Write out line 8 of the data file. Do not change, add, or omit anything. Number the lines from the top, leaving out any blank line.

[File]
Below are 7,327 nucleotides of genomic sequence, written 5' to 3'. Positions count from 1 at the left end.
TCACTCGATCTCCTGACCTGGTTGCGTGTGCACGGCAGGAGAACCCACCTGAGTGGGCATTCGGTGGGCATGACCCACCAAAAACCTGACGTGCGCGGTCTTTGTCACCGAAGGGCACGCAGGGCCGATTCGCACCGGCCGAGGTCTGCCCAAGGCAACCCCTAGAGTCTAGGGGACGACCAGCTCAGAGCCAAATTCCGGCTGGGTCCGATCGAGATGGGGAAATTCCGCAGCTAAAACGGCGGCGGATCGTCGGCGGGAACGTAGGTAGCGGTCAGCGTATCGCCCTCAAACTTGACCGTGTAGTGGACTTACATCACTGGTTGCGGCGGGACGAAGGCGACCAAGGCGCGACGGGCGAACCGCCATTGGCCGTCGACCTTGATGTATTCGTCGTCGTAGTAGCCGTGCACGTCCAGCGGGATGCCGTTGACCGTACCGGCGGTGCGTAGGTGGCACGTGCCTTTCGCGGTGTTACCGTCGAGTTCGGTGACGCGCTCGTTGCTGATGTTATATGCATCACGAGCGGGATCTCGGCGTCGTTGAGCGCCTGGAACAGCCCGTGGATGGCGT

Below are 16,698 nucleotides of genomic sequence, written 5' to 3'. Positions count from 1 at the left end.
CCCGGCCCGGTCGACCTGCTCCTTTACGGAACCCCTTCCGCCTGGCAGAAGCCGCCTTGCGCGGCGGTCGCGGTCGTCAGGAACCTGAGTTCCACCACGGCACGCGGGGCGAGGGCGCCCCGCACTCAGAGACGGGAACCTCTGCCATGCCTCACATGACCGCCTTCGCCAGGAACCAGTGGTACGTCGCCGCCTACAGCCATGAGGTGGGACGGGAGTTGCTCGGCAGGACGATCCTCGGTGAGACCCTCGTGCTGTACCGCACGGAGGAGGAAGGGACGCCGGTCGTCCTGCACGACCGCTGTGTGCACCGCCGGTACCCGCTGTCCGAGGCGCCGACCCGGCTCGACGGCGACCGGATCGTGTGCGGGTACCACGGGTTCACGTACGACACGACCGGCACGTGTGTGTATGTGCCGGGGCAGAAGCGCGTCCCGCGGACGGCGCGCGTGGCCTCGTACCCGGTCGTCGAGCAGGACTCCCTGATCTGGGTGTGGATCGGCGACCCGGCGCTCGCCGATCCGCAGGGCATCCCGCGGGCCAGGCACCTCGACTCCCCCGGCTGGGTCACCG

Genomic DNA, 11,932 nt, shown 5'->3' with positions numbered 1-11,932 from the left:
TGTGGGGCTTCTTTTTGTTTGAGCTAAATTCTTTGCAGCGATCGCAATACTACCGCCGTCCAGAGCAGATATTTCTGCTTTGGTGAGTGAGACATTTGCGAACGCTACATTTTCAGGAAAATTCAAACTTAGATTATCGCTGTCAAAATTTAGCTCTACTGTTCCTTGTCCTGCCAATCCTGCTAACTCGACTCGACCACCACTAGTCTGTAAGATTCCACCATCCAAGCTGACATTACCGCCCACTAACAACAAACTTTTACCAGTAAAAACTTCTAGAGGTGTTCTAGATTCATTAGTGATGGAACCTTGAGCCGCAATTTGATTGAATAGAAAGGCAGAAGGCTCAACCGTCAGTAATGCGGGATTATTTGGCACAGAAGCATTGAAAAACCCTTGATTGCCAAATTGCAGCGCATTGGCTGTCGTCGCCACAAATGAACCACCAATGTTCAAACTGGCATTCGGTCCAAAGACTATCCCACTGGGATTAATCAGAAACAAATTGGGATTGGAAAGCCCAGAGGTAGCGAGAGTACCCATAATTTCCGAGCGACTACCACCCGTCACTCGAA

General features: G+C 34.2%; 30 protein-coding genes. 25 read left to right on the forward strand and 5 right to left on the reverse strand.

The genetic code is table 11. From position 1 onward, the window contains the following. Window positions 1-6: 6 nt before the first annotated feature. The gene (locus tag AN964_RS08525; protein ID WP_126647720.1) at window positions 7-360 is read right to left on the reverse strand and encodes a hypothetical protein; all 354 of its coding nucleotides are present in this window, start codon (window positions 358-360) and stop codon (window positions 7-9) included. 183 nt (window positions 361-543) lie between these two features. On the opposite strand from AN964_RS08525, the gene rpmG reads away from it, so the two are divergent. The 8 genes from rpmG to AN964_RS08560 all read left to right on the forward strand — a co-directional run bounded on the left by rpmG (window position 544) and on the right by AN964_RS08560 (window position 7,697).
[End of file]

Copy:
The genetic code is table 11. From position 1 onward, the window contains the following. Window positions 1-6: 6 nt before the first annotated feature. The gene (locus tag AN964_RS08525; protein ID WP_126647720.1) at window positions 7-360 is read right to left on the reverse strand and encodes a hypothetical protein; all 354 of its coding nucleotides are present in this window, start codon (window positions 358-360) and stop codon (window positions 7-9) included. 183 nt (window positions 361-543) lie between these two features. On the opposite strand from AN964_RS08525, the gene rpmG reads away from it, so the two are divergent. The 8 genes from rpmG to AN964_RS08560 all read left to right on the forward strand — a co-directional run bounded on the left by rpmG (window position 544) and on the right by AN964_RS08560 (window position 7,697).